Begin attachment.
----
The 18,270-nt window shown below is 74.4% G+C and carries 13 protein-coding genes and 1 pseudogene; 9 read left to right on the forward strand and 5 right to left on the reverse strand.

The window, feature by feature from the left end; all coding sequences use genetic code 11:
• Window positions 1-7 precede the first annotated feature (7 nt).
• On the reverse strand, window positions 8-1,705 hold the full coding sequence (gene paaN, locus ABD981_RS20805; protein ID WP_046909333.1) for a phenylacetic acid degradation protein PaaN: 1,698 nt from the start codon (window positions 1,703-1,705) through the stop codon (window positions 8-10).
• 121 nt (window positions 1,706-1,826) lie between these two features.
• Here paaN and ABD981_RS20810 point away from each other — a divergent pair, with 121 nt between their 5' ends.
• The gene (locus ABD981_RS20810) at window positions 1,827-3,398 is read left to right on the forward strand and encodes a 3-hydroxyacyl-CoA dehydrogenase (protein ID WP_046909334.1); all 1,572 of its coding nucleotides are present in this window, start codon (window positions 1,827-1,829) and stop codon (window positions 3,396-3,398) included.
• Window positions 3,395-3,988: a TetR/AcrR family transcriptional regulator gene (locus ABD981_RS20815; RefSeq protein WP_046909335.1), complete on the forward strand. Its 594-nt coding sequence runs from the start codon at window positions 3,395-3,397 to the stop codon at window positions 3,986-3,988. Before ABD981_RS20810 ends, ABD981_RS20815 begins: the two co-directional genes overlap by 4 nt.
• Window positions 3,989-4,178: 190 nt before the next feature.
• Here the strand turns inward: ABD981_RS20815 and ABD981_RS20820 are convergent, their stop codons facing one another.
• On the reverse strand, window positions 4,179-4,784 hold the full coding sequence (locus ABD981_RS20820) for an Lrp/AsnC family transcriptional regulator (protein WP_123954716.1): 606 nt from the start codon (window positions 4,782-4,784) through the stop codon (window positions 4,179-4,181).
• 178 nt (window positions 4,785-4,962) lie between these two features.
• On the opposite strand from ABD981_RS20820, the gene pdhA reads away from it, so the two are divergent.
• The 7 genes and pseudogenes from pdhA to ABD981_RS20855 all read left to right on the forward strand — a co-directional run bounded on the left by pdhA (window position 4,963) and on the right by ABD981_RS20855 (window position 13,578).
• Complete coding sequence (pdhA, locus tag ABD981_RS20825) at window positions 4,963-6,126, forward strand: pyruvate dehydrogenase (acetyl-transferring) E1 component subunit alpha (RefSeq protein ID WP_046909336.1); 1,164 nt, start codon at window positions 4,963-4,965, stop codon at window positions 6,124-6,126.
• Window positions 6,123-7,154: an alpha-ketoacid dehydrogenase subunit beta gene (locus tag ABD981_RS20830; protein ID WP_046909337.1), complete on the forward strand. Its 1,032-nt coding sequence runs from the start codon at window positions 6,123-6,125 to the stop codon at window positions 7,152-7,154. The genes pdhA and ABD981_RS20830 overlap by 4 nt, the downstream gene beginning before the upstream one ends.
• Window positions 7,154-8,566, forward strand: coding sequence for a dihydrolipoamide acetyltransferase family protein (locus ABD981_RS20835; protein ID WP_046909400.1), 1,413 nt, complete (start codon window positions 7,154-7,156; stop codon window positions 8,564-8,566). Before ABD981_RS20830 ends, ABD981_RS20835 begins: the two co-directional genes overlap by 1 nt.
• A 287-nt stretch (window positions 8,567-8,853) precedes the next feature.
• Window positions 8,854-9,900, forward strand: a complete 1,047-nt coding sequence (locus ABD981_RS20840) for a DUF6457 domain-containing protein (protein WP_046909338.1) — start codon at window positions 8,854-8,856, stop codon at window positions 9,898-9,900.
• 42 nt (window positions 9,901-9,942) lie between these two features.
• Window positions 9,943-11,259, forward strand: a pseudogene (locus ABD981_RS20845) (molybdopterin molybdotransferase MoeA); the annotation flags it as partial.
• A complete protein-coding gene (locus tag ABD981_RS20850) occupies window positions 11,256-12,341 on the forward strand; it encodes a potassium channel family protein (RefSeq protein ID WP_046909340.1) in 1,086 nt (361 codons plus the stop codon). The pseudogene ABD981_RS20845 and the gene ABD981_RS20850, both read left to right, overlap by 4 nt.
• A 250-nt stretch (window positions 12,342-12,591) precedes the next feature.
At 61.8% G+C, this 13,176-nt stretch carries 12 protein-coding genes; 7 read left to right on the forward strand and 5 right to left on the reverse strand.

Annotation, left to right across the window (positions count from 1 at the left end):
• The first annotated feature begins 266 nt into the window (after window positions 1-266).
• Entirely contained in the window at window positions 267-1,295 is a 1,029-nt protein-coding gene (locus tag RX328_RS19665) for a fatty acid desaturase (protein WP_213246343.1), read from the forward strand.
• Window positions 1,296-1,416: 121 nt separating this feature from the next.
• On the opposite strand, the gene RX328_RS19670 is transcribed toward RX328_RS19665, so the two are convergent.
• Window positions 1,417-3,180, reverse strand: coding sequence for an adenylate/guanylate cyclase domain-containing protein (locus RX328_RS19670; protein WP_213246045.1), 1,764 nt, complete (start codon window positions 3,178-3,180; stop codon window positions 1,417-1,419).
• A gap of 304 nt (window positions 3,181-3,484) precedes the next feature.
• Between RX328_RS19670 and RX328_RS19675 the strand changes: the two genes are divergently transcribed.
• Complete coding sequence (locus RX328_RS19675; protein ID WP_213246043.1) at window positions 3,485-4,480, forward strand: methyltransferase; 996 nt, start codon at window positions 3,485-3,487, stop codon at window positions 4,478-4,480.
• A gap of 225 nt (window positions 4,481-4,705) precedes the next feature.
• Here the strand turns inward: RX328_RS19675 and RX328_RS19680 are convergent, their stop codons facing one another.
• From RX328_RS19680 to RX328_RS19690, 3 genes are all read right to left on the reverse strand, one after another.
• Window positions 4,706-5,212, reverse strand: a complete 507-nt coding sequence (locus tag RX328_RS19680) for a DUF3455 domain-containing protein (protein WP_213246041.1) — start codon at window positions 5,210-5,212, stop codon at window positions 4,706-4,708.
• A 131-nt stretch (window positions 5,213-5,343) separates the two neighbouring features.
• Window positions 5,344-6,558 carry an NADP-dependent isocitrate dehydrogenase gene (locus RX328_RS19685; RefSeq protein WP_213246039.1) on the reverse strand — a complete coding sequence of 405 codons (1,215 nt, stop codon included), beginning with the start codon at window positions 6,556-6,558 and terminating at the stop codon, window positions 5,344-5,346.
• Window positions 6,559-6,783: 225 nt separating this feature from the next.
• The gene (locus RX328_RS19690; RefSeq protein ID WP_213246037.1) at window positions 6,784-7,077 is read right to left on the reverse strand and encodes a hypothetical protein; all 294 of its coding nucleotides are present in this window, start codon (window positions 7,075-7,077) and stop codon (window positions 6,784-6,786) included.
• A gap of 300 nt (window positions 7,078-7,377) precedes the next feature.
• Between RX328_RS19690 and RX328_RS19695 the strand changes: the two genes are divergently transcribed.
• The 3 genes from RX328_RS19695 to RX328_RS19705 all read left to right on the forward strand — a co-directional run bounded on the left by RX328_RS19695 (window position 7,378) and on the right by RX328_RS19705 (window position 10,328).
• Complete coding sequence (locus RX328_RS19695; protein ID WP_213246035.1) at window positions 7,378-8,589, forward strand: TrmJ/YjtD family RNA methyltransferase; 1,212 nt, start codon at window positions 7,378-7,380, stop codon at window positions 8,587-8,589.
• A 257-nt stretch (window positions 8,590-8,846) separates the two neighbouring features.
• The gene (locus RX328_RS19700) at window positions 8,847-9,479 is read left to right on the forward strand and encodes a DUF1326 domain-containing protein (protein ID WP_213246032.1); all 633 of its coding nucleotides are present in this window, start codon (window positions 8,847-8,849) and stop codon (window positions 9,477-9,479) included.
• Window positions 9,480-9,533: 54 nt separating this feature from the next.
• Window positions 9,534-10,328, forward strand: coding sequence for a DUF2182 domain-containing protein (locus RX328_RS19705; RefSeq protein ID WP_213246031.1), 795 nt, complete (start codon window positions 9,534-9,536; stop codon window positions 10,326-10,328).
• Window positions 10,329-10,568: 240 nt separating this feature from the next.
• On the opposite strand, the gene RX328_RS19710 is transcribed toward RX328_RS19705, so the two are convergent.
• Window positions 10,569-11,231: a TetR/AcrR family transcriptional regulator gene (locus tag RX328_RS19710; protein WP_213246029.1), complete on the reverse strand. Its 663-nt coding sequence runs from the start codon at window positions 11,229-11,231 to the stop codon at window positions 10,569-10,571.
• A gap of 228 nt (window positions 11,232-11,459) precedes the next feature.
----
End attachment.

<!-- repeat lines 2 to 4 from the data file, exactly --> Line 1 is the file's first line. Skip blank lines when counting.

The window, feature by feature from the left end; all coding sequences use genetic code 11:
• Window positions 1-7 precede the first annotated feature (7 nt).
• On the reverse strand, window positions 8-1,705 hold the full coding sequence (gene paaN, locus ABD981_RS20805; protein ID WP_046909333.1) for a phenylacetic acid degradation protein PaaN: 1,698 nt from the start codon (window positions 1,703-1,705) through the stop codon (window positions 8-10).